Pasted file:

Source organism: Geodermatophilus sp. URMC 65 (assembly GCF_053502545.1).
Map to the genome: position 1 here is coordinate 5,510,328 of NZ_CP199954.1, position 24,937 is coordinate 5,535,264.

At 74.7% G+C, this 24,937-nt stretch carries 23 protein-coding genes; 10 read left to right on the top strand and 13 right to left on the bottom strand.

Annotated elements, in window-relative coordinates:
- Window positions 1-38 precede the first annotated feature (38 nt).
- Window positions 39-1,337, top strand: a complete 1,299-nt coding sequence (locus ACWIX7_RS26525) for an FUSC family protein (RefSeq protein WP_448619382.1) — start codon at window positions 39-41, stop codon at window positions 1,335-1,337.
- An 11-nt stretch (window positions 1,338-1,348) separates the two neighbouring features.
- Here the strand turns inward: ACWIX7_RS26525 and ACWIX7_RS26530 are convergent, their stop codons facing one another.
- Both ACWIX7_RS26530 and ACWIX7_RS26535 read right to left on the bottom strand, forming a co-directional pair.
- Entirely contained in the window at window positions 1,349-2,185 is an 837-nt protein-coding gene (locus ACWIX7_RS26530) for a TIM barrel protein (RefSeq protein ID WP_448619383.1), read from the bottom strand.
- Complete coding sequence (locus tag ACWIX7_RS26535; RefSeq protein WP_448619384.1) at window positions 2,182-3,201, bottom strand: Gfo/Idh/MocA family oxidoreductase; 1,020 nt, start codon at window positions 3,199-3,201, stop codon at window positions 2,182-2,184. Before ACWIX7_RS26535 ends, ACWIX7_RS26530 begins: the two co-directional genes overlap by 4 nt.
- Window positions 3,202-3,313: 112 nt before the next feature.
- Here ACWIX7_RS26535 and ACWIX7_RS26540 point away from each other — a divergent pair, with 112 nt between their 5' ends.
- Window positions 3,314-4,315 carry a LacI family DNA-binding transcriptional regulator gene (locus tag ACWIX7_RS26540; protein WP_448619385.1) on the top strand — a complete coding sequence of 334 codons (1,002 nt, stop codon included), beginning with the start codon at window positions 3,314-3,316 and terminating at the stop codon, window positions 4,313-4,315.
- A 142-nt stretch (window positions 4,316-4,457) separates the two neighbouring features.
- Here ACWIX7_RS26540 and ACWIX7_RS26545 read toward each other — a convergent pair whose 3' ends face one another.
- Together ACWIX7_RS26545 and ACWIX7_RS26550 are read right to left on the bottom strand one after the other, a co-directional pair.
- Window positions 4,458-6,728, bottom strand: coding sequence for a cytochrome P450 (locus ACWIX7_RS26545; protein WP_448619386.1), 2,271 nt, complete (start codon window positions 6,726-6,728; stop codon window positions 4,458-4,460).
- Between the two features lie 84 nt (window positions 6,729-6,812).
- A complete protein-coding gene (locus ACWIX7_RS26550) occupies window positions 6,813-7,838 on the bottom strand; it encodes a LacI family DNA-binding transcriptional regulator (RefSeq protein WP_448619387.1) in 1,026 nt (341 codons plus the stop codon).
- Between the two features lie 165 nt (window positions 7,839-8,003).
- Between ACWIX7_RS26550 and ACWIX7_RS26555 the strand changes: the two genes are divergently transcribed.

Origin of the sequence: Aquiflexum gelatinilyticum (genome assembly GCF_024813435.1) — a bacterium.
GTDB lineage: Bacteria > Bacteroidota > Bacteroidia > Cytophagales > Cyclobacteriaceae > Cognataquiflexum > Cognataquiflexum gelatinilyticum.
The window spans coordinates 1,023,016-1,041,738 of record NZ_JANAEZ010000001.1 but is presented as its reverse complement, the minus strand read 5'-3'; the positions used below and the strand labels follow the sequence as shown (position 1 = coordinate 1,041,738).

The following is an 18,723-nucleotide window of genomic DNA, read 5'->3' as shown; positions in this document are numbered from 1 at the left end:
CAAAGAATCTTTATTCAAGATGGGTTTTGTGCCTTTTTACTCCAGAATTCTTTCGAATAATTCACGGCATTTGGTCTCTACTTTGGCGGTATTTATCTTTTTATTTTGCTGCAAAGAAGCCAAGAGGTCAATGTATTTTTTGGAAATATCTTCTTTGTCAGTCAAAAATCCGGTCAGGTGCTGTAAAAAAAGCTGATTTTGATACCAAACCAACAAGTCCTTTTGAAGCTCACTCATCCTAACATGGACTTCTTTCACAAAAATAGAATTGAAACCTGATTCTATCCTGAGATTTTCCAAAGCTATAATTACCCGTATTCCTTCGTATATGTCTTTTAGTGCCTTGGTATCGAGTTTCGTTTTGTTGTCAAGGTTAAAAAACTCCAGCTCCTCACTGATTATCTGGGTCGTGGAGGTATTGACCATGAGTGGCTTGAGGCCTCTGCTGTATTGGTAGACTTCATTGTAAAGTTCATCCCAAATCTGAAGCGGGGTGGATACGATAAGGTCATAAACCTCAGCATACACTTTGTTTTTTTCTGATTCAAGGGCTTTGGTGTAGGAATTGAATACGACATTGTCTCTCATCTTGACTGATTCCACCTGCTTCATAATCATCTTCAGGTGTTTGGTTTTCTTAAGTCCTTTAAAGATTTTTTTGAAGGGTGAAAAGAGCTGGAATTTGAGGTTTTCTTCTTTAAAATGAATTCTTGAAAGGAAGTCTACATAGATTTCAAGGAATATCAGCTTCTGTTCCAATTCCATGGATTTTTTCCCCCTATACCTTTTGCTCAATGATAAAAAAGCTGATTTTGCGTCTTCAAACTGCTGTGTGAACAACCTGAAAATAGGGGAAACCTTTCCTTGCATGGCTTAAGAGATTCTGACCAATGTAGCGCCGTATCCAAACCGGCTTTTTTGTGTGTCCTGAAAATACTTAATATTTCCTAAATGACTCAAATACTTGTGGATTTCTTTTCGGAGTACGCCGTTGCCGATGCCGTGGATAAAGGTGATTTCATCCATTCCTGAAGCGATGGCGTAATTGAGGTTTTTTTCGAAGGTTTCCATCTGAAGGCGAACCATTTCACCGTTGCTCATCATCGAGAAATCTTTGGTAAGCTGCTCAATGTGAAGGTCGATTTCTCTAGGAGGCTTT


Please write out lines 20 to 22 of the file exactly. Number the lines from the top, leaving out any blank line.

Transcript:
- A complete protein-coding gene (locus ACWIX7_RS26550) occupies window positions 6,813-7,838 on the bottom strand; it encodes a LacI family DNA-binding transcriptional regulator (RefSeq protein WP_448619387.1) in 1,026 nt (341 codons plus the stop codon).
- Between the two features lie 165 nt (window positions 7,839-8,003).
- Between ACWIX7_RS26550 and ACWIX7_RS26555 the strand changes: the two genes are divergently transcribed.